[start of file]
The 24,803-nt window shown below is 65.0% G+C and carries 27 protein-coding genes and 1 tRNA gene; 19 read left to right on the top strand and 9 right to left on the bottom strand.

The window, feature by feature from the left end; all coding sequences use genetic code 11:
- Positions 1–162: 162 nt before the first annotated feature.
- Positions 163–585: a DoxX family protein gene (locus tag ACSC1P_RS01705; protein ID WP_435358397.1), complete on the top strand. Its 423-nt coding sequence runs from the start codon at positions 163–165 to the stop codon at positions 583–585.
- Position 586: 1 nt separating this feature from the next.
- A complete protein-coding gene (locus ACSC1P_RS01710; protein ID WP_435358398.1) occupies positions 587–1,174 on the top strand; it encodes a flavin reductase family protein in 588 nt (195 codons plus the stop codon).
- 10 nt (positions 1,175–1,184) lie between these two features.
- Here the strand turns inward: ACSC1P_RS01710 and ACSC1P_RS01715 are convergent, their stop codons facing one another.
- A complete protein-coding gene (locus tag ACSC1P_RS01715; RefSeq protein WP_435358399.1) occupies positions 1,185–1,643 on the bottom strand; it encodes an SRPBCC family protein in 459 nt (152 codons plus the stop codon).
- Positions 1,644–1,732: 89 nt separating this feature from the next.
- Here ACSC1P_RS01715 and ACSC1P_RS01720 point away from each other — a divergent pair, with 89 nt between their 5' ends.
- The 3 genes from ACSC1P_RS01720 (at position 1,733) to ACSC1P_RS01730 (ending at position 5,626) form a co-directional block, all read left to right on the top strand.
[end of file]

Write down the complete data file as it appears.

The 24,803-nt window shown below is 65.0% G+C and carries 27 protein-coding genes and 1 tRNA gene; 19 read left to right on the top strand and 9 right to left on the bottom strand.

The window, feature by feature from the left end; all coding sequences use genetic code 11:
- Positions 1–162: 162 nt before the first annotated feature.
- Positions 163–585: a DoxX family protein gene (locus tag ACSC1P_RS01705; protein ID WP_435358397.1), complete on the top strand. Its 423-nt coding sequence runs from the start codon at positions 163–165 to the stop codon at positions 583–585.
- Position 586: 1 nt separating this feature from the next.
- A complete protein-coding gene (locus ACSC1P_RS01710; protein ID WP_435358398.1) occupies positions 587–1,174 on the top strand; it encodes a flavin reductase family protein in 588 nt (195 codons plus the stop codon).
- 10 nt (positions 1,175–1,184) lie between these two features.
- Here the strand turns inward: ACSC1P_RS01710 and ACSC1P_RS01715 are convergent, their stop codons facing one another.
- A complete protein-coding gene (locus tag ACSC1P_RS01715; RefSeq protein WP_435358399.1) occupies positions 1,185–1,643 on the bottom strand; it encodes an SRPBCC family protein in 459 nt (152 codons plus the stop codon).
- Positions 1,644–1,732: 89 nt separating this feature from the next.
- Here ACSC1P_RS01715 and ACSC1P_RS01720 point away from each other — a divergent pair, with 89 nt between their 5' ends.
- The 3 genes from ACSC1P_RS01720 (at position 1,733) to ACSC1P_RS01730 (ending at position 5,626) form a co-directional block, all read left to right on the top strand.